ILNews

Judges address 'public utility' questions

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In a case of first impression in this state, the Indiana Court of Appeals has determined that BP Products North America Inc.'s petroleum refinery plant in northern Indiana isn’t a public utility as defined by state statute when it acts as a sort of conduit and provides natural gas and other services such as steam and wastewater to other private companies nearby.

But that ruling also affirmed a regulatory commission’s finding that the oil company is serving as an indirect public utility when it sells water to a local city for processing and sale to local customers.

The unanimous ruling came today in BP Products North America, Inc. and United States Steel Corp. v. Indiana Office of Utility Consumer Counselor and Northern Indiana Public Service Co., No. 93A02-0905-EX-490, as an appeal from the Indiana Utility Regulatory Commission’s decisions in 2009.

In 2008, the IURC received a request from BP relating to its operations at the Whiting refinery plant along Lake Michigan. As part of its crude oil refining operation, BP generates electricity and natural gas obtained from Northern Indiana Public Service Co. to power its plant and it also transmits excess gas, electricity, steam, and water to adjacent and on-site entities through private contracts – such as the nearby U.S. Steel plant and other companies. The refinery also sends low pressure raw service water to the city wastewater treatment facility to process and pass along to customers.

The BP request asked the IURC to determine that it wasn’t acting as a public utility in providing these materials or services or alternatively that it could be considered a "public utility" under Indiana Code Section 8-1-2-1(a).

The state commission determined in May and June 2009 that BP was not a public utility in connection to its natural gas transportation to a tenant on its property, but that it was considered a public utility with its provision of steam, electricity, water, and wastewater and sewer services. The commission also found that BP was acting as a public utility when selling water to the city.

On appeal, the state’s intermediate appellate court disagreed, reversing the IURC decision on those points and finding the commission misapplied state statute and relevant caselaw.

The judges found that caselaw doesn’t support the principle that an entity that serves only itself isn’t a public utility, but that it’s one that is dedicated to public use under a common law duty to serve all who apply or an entity that may be “impressed with public interest.” Finding no Indiana cases directly on point, they turned to several from other jurisdictions such as Wisconsin and Pennsylvania that have interpreted what constitutes a public utility.

“Because BP served these selected companies – a special class of entities that did not make up the indefinite public – it was engaged in a private activity, not the provision of services directly or indirectly to the public,” Senior Judge John Sharpnack wrote for the panel, which included Judges Nancy Vaidik and Cale Bradford. “Thus, as to these entities, the Commission which erroneously interpreted both the controlling statutes and related caselaw, must vacate its orders and allow BP to proceed outside its jurisdiction.”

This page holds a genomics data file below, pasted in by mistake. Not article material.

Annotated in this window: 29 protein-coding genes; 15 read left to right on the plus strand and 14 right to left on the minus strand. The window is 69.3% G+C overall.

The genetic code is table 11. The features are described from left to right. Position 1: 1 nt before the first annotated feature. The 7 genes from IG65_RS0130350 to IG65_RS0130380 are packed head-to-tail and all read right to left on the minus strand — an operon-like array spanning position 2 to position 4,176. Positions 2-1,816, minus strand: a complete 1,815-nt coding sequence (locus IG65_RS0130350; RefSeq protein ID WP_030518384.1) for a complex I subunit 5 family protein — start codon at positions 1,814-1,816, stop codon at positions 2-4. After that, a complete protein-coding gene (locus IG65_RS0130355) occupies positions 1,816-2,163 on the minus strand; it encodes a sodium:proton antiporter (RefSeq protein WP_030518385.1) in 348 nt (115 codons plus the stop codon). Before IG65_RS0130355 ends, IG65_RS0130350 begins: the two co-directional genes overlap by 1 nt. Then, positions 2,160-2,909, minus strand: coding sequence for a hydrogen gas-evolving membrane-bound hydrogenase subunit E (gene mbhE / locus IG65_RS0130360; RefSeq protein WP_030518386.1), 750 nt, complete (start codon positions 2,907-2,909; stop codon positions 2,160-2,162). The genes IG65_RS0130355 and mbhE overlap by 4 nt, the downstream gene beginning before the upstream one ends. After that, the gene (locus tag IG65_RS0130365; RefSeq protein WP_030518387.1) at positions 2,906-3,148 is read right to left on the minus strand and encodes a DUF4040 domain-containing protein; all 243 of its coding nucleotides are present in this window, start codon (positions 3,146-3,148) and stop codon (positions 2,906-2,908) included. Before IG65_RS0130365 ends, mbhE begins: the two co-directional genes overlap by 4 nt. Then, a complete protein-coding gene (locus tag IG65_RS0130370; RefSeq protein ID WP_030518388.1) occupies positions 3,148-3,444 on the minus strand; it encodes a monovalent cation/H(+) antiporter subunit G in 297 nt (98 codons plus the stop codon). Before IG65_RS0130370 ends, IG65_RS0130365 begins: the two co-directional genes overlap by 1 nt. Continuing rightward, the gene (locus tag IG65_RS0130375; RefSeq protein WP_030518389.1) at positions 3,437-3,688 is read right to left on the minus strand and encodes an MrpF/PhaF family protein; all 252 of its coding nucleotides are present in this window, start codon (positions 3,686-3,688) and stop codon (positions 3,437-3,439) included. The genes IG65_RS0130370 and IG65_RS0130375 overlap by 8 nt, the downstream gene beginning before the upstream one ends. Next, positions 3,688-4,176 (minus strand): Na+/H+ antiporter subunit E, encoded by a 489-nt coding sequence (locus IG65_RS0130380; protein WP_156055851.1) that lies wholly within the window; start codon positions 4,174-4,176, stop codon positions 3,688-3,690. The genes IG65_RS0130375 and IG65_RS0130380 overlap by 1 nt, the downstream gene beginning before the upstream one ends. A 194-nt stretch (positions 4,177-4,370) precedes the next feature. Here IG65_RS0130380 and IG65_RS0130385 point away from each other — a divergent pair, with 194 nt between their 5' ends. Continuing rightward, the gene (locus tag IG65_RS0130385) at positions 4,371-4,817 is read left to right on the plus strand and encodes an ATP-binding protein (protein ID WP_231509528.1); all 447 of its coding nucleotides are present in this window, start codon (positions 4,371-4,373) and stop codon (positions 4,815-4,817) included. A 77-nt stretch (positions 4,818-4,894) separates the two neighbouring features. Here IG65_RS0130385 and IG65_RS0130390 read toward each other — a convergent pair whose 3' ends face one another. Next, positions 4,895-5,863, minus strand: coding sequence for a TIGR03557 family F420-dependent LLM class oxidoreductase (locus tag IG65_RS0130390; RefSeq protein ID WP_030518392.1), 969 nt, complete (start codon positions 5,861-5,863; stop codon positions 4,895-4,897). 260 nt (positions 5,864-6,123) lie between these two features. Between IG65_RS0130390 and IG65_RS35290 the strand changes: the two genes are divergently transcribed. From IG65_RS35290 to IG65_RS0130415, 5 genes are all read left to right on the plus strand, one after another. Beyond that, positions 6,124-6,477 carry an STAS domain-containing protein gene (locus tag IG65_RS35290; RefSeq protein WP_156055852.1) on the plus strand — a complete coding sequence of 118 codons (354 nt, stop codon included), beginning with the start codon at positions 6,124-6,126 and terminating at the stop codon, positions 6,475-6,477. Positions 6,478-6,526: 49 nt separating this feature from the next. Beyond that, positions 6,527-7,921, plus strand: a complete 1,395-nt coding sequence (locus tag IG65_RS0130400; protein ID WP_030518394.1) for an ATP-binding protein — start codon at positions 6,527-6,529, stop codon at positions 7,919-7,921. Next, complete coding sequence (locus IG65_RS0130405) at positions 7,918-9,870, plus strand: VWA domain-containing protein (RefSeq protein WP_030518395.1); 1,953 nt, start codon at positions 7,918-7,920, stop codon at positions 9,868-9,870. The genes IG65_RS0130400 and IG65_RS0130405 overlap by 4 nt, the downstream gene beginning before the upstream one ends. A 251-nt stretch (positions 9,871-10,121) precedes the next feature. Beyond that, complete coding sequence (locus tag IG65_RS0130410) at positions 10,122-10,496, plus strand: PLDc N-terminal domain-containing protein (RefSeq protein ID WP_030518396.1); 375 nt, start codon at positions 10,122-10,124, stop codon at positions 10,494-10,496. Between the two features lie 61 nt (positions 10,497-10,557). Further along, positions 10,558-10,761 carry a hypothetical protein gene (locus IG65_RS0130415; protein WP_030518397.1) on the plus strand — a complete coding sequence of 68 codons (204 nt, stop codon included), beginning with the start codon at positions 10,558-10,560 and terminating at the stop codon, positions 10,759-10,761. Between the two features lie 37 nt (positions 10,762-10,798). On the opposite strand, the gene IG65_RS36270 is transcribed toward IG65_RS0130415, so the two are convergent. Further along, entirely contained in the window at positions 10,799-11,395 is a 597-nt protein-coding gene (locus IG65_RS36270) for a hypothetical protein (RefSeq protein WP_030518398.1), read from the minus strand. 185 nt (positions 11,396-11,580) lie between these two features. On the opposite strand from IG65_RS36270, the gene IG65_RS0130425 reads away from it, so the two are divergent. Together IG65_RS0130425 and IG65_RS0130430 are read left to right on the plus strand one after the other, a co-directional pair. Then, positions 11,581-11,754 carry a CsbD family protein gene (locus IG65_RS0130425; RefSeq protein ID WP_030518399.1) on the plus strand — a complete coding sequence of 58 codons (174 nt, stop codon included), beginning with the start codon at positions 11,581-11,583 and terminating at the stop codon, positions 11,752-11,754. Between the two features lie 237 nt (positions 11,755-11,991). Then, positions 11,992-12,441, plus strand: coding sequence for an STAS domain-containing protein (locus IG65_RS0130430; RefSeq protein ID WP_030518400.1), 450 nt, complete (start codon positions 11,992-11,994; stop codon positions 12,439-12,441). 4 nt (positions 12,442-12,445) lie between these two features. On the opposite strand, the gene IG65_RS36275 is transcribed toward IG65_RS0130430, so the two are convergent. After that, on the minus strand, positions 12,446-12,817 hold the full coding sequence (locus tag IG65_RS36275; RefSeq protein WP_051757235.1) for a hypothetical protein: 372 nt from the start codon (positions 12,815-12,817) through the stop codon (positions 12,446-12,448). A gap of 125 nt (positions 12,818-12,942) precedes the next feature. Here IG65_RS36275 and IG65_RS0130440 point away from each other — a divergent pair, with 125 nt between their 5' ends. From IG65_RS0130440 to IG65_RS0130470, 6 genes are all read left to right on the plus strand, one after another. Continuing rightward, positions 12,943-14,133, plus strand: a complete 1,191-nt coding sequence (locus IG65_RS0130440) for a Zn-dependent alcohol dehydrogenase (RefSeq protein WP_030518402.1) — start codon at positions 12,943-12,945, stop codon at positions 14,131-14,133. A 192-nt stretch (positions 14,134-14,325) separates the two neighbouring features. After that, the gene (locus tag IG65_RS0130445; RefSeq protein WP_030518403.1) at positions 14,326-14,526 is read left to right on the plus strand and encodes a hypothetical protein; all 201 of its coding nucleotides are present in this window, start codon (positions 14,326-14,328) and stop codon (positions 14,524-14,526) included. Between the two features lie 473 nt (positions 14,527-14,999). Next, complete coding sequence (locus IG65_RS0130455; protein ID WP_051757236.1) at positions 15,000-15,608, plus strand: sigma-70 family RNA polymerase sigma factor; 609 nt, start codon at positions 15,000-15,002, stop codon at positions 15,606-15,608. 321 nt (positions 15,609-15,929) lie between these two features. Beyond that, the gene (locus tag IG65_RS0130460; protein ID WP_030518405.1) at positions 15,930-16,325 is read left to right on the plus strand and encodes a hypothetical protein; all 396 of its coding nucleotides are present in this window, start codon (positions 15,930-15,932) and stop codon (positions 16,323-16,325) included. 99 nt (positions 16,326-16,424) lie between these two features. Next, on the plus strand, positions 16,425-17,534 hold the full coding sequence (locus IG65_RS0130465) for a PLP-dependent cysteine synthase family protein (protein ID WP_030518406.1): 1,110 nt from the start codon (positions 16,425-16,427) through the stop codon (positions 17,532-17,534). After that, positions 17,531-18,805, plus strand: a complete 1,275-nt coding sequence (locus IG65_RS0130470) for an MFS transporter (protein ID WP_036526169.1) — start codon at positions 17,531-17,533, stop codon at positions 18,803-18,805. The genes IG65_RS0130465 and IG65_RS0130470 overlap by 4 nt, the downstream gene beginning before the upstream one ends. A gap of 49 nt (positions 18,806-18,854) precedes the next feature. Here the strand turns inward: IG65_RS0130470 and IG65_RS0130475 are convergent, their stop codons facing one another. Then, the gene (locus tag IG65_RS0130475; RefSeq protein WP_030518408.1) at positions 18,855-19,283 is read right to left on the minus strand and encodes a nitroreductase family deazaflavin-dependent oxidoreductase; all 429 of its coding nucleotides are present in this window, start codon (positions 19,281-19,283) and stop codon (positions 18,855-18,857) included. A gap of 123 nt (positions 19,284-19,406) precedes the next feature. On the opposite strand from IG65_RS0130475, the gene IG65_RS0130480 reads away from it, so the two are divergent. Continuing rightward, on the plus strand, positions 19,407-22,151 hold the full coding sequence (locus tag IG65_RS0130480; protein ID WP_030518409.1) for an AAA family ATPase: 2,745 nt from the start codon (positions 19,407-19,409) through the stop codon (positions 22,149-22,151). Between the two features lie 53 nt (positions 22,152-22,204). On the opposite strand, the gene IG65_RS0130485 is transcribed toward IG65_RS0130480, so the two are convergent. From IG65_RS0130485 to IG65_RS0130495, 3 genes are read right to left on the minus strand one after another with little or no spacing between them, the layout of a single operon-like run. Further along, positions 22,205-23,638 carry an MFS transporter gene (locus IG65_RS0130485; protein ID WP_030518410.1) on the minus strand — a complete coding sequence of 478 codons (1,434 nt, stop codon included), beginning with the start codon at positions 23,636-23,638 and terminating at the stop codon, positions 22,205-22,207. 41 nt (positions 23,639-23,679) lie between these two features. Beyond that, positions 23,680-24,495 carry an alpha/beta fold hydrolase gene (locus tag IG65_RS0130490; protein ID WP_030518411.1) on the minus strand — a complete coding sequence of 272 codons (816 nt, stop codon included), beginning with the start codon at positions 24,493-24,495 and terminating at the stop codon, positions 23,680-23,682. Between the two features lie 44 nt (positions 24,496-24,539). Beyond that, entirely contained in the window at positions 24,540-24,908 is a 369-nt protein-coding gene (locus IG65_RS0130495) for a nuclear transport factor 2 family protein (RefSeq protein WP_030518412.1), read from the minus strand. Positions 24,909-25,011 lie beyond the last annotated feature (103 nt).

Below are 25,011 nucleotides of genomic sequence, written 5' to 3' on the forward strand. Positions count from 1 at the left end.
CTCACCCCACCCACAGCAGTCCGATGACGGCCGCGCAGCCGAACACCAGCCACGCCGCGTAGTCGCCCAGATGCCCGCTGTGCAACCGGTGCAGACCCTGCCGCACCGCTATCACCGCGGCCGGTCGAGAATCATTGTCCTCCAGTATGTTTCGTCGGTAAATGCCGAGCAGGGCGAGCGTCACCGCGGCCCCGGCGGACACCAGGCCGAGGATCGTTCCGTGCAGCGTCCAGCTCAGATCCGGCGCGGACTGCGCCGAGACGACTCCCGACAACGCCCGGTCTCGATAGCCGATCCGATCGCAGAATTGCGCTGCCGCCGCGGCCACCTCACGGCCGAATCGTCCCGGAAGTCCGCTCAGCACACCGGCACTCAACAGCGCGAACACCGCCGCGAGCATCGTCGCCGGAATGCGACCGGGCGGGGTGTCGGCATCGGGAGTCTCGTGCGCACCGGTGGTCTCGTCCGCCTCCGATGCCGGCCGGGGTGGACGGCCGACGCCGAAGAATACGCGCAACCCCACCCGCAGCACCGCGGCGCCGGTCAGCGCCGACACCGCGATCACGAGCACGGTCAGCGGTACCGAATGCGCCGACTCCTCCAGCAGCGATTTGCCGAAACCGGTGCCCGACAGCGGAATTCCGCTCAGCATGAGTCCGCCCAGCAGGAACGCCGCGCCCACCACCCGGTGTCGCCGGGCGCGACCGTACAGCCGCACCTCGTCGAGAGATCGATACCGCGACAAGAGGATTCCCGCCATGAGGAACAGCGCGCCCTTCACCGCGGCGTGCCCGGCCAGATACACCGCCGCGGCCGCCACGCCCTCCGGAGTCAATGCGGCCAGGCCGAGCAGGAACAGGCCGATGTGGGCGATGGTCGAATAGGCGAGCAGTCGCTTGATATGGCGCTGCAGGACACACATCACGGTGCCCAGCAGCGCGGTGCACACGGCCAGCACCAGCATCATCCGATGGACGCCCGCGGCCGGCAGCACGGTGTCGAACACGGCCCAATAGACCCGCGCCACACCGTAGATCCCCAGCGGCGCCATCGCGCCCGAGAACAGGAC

The judges saw BP’s contract with the City of Whiting in a different light. "The contract provides for the provision of water to an entity that is a mere conduit serving the undifferentiated public, at least indirectly. Accordingly, BP is acting as a public utility when it sells water to the City," wrote the judge.

On the issue of supplying electricity, the appellate court also found that the IURC had erred in determining that BP is an “electricity supplier” as defined by I.C. Section 8-1-2.3-1 – in large because it wasn’t a “public utility.”

The case is affirmed on the city water aspect and reversed and remanded on the other issues.

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  1. Frankly, it is tragic that you are even considering going to an expensive, unaccredited "law school." It is extremely difficult to get a job with a degree from a real school. If you are going to make the investment of time, money, and tears into law school, it should not be to a place that won't actually enable you to practice law when you graduate.

  2. As a lawyer who grew up in Fort Wayne (but went to a real law school), it is not that hard to find a mentor in the legal community without your school's assistance. One does not need to pay tens of thousands of dollars to go to an unaccredited legal diploma mill to get a mentor. Having a mentor means precisely nothing if you cannot get a job upon graduation, and considering that the legal job market is utterly terrible, these students from Indiana Tech are going to be adrift after graduation.

  3. 700,000 to 800,000 Americans are arrested for marijuana possession each year in the US. Do we need a new justice center if we decriminalize marijuana by having the City Council enact a $100 fine for marijuana possession and have the money go towards road repair?

  4. I am sorry to hear this.

  5. I tried a case in Judge Barker's court many years ago and I recall it vividly as a highlight of my career. I don't get in federal court very often but found myself back there again last Summer. We had both aged a bit but I must say she was just as I had remembered her. Authoritative, organized and yes, human ...with a good sense of humor. I also appreciated that even though we were dealing with difficult criminal cases, she treated my clients with dignity and understanding. My clients certainly respected her. Thanks for this nice article. Congratulations to Judge Barker for reaching another milestone in a remarkable career.

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